The Government are obviously supporting this Private Member’s Bill, but to protect animals abroad from unnecessary cruelty it should be borne in mind that curtailing the freedom of choice for the tourist is necessary. It is not ethical to keep wild animals in restricted captivity that does not allow them freedom to roam. Such restriction may cause them to behave in an uncertain fashion. The interaction of humans with wild animals is fraught with danger. Encounters could encourage the transmission of zoonotic diseases. There could be incidents where a visiting tourist may be injured or even killed—the noble Lord, Lord Black, referred to 700 tourists being killed. Banning the promotion of tourist activities abroad involving interaction with wild animals that would not be permitted under our domestic law is the right way forward. In 2022, Savanta conducted an online survey in 15 countries, including the UK, commissioned by World Animal Protection; 81% of UK responders agreed that countries should stop the commercial exploitation of wild animals.
I fully support the ethos and aims of the Bill but, as I am sure the Minister expects, I have some questions. I have read the Hansard transcripts of Second and Third Readings in the other place and I am fully conversant with the types of appalling activities that the Bill is attempting to prevent. Discouraging direct tourism from engaging with wild animals is clearly essential.
The Bill makes it clear that the measures apply only to England and Northern Ireland. It also gives immunity to anyone advertising these activities by means of electronic transmission. This means that if, for instance, I go online and search, “riding with elephants in Thailand”, I will get an almost immediate response and a choice of providers with which I can book. At some point, I assume, I will have to put in my address and, if the address is in England or Northern Ireland, the advertiser will then say, “I’m sorry, but we can’t help you; we operate out of England and Northern Ireland”, or whichever it may be. However, if the advertiser is operating out of Wales and Scotland, I assume that I can then book what could be the trip of a lifetime. This seems like a massive loophole.
Another loophole concerns the use of the phrase “principal market” in Clause 2(5)(b) for anyone printing anything outside the UK, and whose principal market is not the UK. It will be difficult for an enforcement agency to determine what constitutes a principal market and subsequently demonstrate that the company has passed a threshold for a principal market. Furthermore, it will be difficult to prove that a principal market is within the UK and so an offence has been committed. Removing the word “principal” from Clause 2(5)(b) would mean that the legislation would cover any advertisement intended for England or Northern Ireland and would remove confusion. I realise that amending the Bill will cause it to be delayed or, worse, lost. Can the Minister indicate how we can strengthen the Bill without this happening?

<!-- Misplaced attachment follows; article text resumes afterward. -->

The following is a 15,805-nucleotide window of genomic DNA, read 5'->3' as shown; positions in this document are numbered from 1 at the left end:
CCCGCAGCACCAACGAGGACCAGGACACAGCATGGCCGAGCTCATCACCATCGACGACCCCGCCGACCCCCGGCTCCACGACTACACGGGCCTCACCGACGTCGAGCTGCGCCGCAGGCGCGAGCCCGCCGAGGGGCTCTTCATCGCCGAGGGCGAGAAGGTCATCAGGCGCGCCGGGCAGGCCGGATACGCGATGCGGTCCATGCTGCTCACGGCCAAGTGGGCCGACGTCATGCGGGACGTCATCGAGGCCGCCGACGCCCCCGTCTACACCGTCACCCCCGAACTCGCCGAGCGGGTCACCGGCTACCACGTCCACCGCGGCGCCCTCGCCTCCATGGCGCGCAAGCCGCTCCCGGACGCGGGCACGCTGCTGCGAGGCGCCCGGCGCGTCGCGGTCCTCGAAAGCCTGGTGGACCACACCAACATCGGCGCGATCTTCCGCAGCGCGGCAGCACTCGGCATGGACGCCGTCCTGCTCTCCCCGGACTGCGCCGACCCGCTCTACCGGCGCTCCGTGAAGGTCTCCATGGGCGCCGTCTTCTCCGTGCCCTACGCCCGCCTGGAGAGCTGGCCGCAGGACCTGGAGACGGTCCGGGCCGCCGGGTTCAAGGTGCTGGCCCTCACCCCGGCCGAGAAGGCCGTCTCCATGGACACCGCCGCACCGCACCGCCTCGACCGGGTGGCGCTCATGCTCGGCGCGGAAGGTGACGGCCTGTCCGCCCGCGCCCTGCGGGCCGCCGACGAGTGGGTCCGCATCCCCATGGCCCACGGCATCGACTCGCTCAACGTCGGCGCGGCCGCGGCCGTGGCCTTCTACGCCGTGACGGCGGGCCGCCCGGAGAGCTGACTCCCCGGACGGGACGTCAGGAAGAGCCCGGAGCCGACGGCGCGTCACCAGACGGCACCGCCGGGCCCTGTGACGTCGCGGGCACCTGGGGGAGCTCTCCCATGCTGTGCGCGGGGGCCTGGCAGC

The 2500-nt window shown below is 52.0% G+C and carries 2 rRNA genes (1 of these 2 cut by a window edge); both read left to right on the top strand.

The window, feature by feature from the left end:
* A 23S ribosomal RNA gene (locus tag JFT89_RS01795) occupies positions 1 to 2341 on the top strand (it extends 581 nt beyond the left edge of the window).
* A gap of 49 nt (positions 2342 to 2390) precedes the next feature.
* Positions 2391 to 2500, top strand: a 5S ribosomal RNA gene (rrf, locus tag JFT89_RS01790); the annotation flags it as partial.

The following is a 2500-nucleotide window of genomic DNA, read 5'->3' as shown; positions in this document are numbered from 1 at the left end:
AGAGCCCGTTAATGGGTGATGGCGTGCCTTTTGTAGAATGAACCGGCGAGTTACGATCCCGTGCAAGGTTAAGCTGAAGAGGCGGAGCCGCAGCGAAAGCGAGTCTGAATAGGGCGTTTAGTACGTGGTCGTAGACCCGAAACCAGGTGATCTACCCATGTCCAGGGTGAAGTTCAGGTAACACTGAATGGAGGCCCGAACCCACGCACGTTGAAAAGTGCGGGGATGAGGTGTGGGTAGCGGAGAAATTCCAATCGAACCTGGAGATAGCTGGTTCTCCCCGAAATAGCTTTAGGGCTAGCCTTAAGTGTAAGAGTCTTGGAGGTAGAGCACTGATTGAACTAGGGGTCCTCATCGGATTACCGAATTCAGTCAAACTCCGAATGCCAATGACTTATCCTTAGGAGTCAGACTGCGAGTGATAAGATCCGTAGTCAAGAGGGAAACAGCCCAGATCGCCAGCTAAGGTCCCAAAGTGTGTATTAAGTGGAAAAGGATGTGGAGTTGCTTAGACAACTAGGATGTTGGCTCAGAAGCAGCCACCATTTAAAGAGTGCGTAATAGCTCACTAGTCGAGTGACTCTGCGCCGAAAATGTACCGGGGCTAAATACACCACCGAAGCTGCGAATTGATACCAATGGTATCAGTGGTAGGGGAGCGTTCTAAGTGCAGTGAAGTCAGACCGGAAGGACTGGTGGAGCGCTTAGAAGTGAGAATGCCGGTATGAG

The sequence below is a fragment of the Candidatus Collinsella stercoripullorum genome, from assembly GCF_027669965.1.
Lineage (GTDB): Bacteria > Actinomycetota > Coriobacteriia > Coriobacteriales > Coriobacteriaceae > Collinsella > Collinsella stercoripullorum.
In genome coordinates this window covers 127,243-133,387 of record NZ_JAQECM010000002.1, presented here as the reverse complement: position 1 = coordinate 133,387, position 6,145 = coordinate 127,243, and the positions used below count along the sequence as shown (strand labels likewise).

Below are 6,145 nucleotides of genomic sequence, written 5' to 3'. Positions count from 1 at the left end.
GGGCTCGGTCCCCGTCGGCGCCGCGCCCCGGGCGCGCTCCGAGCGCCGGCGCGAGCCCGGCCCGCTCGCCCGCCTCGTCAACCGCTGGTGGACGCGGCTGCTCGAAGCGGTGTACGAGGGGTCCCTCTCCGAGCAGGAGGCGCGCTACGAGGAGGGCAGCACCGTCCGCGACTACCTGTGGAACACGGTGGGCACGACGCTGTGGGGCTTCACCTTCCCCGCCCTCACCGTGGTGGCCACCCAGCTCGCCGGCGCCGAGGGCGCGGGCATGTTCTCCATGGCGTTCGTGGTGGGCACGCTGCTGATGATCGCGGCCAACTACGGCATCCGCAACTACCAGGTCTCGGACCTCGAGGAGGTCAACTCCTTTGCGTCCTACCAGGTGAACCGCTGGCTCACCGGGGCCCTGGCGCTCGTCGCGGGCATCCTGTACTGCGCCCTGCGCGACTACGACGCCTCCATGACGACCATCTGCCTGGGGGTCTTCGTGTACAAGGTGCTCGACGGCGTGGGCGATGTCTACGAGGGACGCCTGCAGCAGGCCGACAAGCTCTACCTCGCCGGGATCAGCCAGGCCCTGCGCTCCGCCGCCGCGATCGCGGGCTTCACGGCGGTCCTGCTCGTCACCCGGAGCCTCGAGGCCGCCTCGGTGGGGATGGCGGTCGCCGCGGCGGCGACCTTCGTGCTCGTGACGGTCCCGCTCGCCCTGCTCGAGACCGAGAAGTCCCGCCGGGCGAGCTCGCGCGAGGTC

There are 11 occasions in this short Bill when the phrase
“in a relevant part of the United Kingdom”
is used. The Explanatory Notes make it clear that this means England and Northern Ireland. So if I am not IT-literate or I prefer the personal touch, and I go to a travel agent and attempt to book such an experience, in England and Northern Ireland it will not be possible. However, if I live close to the borders of Wales or Scotland, I can nip across and make my booking there. Can the Minister reassure me that this will not happen? The Bill does not indicate that Wales and Scotland already have such a ban in place, and the noble Lord, Lord Black, has indicated that they do not. Are the Government consulting with the devolved Administrations to ensure that a ban is brought forward without delay? There is no mention in Hansard transcripts from the other place that this has been a consideration. Clause 2(6)(b) limits the scope of the legislation to persons carrying on a business
“in a relevant part of the United Kingdom at the time of the distribution”.
Would omitting the word “relevant” close this potential loophole? Can the Minister clarify how this loophole can be addressed?
I turn my attention to the issue of enforcement, and refer to my entry in the register as a vice-president of the LGA. The police are not involved in the enforcement breaches of this legislation. This is to be done by trading standards officers under the auspices of local authority weights and measures metrology departments. We have had debates previously about the shortage of professionally trained trading standards officers. Are the Government confident that there will be sufficient officers available to take on this additional work? The public are very keen that this Bill should work.
In short, we have a Bill that should work but which penalises only those who print and publish written literature, presumably in the form of flyers and posters, and not those who publish the same material online; plus the Bill’s powers extend to England and Northern Ireland but not to Wales and Scotland, where we have no physical borders. I am keen that this Bill should get on to the statute and that it should work, but currently I am unclear that it will achieve its objective. I am looking to the Minister for reassurance.